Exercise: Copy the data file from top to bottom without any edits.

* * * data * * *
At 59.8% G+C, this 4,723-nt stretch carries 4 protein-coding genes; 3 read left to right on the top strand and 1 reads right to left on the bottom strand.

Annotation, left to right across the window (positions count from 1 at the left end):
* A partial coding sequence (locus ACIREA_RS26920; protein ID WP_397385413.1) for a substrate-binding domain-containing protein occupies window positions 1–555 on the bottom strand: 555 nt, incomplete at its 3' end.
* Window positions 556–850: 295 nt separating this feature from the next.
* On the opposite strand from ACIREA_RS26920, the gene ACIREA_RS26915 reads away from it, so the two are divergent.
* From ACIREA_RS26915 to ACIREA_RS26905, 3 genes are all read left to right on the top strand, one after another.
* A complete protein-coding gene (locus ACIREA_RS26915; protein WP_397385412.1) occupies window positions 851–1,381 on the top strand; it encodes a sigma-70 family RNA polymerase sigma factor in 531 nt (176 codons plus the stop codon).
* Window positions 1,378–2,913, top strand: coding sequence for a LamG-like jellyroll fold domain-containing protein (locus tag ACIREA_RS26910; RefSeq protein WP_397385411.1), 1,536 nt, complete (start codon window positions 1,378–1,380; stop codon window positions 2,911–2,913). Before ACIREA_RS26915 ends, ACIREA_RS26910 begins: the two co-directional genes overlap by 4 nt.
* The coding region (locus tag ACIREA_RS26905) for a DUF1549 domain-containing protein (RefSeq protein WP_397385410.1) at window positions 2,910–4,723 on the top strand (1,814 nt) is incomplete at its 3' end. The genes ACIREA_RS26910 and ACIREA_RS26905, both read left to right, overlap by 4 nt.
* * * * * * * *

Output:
At 59.8% G+C, this 4,723-nt stretch carries 4 protein-coding genes; 3 read left to right on the top strand and 1 reads right to left on the bottom strand.

Annotation, left to right across the window (positions count from 1 at the left end):
* A partial coding sequence (locus ACIREA_RS26920; protein ID WP_397385413.1) for a substrate-binding domain-containing protein occupies window positions 1–555 on the bottom strand: 555 nt, incomplete at its 3' end.
* Window positions 556–850: 295 nt separating this feature from the next.
* On the opposite strand from ACIREA_RS26920, the gene ACIREA_RS26915 reads away from it, so the two are divergent.
* From ACIREA_RS26915 to ACIREA_RS26905, 3 genes are all read left to right on the top strand, one after another.
* A complete protein-coding gene (locus ACIREA_RS26915; protein WP_397385412.1) occupies window positions 851–1,381 on the top strand; it encodes a sigma-70 family RNA polymerase sigma factor in 531 nt (176 codons plus the stop codon).
* Window positions 1,378–2,913, top strand: coding sequence for a LamG-like jellyroll fold domain-containing protein (locus tag ACIREA_RS26910; RefSeq protein WP_397385411.1), 1,536 nt, complete (start codon window positions 1,378–1,380; stop codon window positions 2,911–2,913). Before ACIREA_RS26915 ends, ACIREA_RS26910 begins: the two co-directional genes overlap by 4 nt.
* The coding region (locus tag ACIREA_RS26905) for a DUF1549 domain-containing protein (RefSeq protein WP_397385410.1) at window positions 2,910–4,723 on the top strand (1,814 nt) is incomplete at its 3' end. The genes ACIREA_RS26910 and ACIREA_RS26905, both read left to right, overlap by 4 nt.